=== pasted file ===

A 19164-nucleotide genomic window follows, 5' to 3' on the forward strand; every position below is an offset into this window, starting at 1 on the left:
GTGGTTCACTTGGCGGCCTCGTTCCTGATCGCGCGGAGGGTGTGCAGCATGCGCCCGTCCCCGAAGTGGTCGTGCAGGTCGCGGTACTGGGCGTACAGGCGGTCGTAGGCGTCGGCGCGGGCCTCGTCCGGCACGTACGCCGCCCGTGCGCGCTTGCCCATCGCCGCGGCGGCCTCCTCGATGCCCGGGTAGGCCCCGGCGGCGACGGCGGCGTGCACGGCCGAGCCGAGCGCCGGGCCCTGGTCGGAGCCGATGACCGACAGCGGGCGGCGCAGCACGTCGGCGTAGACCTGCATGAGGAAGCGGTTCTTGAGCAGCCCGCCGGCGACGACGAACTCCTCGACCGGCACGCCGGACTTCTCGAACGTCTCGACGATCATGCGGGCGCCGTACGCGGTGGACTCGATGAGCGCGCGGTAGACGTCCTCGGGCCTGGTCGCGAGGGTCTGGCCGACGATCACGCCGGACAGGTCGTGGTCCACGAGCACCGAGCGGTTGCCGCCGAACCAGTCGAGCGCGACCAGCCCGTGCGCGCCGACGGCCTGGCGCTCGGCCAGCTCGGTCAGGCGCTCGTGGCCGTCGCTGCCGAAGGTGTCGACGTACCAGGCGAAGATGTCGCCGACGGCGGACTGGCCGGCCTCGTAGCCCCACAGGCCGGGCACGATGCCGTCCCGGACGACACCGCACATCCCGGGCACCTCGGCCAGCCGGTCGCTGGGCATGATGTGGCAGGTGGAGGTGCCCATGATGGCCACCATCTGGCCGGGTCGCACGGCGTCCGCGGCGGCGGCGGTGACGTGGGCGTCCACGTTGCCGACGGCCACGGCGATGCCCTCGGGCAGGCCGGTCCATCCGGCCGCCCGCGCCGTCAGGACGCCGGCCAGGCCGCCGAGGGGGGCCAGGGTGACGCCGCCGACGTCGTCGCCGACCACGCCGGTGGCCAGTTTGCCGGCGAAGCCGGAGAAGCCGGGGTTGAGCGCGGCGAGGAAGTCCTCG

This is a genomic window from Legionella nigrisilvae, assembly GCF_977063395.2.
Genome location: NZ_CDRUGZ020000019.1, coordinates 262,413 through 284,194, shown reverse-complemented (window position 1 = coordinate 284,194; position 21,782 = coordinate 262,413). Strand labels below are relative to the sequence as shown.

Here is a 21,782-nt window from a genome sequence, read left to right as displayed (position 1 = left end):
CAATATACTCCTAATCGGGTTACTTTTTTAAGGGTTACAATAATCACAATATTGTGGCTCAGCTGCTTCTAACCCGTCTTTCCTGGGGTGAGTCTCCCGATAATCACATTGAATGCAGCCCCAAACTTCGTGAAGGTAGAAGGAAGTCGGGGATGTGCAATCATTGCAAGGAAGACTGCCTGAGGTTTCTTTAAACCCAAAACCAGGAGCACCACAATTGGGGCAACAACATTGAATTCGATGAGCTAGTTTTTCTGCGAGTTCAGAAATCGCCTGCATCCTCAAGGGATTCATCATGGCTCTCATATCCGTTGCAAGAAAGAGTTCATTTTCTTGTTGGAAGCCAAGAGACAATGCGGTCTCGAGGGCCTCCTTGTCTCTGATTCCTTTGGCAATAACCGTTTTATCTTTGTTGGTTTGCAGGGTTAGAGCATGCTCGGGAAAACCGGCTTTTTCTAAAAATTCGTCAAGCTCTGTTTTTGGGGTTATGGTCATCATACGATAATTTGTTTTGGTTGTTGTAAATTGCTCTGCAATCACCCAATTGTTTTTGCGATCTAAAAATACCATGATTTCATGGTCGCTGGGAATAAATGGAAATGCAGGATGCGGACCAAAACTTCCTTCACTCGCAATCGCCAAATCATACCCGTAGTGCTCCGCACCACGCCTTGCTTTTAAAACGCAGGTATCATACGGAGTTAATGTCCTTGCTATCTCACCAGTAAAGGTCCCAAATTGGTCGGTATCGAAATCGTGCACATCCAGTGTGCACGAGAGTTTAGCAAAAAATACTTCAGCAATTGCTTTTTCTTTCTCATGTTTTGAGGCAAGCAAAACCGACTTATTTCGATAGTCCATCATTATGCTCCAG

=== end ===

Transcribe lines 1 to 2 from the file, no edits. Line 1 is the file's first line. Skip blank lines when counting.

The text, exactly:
A 19164-nucleotide genomic window follows, 5' to 3' on the forward strand; every position below is an offset into this window, starting at 1 on the left:
GTGGTTCACTTGGCGGCCTCGTTCCTGATCGCGCGGAGGGTGTGCAGCATGCGCCCGTCCCCGAAGTGGTCGTGCAGGTCGCGGTACTGGGCGTACAGGCGGTCGTAGGCGTCGGCGCGGGCCTCGTCCGGCACGTACGCCGCCCGTGCGCGCTTGCCCATCGCCGCGGCGGCCTCCTCGATGCCCGGGTAGGCCCCGGCGGCGACGGCGGCGTGCACGGCCGAGCCGAGCGCCGGGCCCTGGTCGGAGCCGATGACCGACAGCGGGCGGCGCAGCACGTCGGCGTAGACCTGCATGAGGAAGCGGTTCTTGAGCAGCCCGCCGGCGACGACGAACTCCTCGACCGGCACGCCGGACTTCTCGAACGTCTCGACGATCATGCGGGCGCCGTACGCGGTGGACTCGATGAGCGCGCGGTAGACGTCCTCGGGCCTGGTCGCGAGGGTCTGGCCGACGATCACGCCGGACAGGTCGTGGTCCACGAGCACCGAGCGGTTGCCGCCGAACCAGTCGAGCGCGACCAGCCCGTGCGCGCCGACGGCCTGGCGCTCGGCCAGCTCGGTCAGGCGCTCGTGGCCGTCGCTGCCGAAGGTGTCGACGTACCAGGCGAAGATGTCGCCGACGGCGGACTGGCCGGCCTCGTAGCCCCACAGGCCGGGCACGATGCCGTCCCGGACGACACCGCACATCCCGGGCACCTCGGCCAGCCGGTCGCTGGGCATGATGTGGCAGGTGGAGGTGCCCATGATGGCCACCATCTGGCCGGGTCGCACGGCGTCCGCGGCGGCGGCGGTGACGTGGGCGTCCACGTTGCCGACGGCCACGGCGATGCCCTCGGGCAGGCCGGTCCATCCGGCCGCCCGCGCCGTCAGGACGCCGGCCAGGCCGCCGAGGGGGGCCAGGGTGACGCCGCCGACGTCGTCGCCGACCACGCCGGTGGCCAGTTTGCCGGCGAAGCCGGAGAAGCCGGGGTTGAGCGCGGCGAGGAAGTCCTCG